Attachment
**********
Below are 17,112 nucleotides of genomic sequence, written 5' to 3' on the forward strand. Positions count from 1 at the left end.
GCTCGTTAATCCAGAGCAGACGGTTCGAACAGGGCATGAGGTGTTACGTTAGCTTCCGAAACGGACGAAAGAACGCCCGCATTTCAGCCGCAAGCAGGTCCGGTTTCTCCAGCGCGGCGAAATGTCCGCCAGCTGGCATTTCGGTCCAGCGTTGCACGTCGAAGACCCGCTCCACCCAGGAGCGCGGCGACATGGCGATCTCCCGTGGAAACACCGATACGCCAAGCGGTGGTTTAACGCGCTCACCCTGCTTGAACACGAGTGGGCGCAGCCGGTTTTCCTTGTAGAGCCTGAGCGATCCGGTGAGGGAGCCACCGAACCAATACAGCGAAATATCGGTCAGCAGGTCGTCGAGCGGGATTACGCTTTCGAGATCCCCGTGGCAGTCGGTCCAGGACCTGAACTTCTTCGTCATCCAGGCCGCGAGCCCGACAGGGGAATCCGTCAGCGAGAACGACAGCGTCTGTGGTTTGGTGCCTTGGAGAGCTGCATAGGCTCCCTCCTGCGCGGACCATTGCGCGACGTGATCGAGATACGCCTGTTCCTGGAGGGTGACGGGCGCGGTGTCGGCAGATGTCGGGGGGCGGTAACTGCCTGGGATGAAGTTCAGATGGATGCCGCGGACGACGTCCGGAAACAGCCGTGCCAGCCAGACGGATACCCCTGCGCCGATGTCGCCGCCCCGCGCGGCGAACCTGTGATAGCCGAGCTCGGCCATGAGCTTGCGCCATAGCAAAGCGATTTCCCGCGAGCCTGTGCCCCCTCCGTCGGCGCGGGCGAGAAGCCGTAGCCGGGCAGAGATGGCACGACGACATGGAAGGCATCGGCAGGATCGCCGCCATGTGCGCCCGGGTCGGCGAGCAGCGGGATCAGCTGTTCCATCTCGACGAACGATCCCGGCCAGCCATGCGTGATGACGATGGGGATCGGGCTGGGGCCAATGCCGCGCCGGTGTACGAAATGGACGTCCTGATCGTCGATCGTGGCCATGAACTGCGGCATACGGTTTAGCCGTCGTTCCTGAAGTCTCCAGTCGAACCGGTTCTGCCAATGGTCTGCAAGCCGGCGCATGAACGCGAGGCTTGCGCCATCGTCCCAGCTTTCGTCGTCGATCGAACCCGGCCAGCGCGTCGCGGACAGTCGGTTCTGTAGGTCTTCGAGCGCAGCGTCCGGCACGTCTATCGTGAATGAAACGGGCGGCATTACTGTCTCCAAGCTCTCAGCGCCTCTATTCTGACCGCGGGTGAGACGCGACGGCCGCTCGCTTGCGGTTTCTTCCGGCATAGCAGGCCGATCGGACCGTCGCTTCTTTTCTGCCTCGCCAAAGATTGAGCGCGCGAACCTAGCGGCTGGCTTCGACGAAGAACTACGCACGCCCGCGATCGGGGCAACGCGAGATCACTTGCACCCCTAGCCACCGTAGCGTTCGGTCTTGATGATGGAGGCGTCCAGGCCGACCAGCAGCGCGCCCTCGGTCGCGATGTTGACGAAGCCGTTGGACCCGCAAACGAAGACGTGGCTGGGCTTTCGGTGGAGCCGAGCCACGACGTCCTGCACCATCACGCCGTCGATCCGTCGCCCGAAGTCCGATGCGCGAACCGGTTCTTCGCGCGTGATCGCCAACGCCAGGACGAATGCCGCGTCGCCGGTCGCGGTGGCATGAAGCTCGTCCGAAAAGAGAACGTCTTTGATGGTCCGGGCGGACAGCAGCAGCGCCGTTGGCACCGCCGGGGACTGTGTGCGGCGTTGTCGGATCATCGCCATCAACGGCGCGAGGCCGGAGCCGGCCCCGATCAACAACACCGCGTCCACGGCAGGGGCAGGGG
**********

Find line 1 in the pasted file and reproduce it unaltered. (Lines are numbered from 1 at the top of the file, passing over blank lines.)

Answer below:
Below are 17,112 nucleotides of genomic sequence, written 5' to 3' on the forward strand. Positions count from 1 at the left end.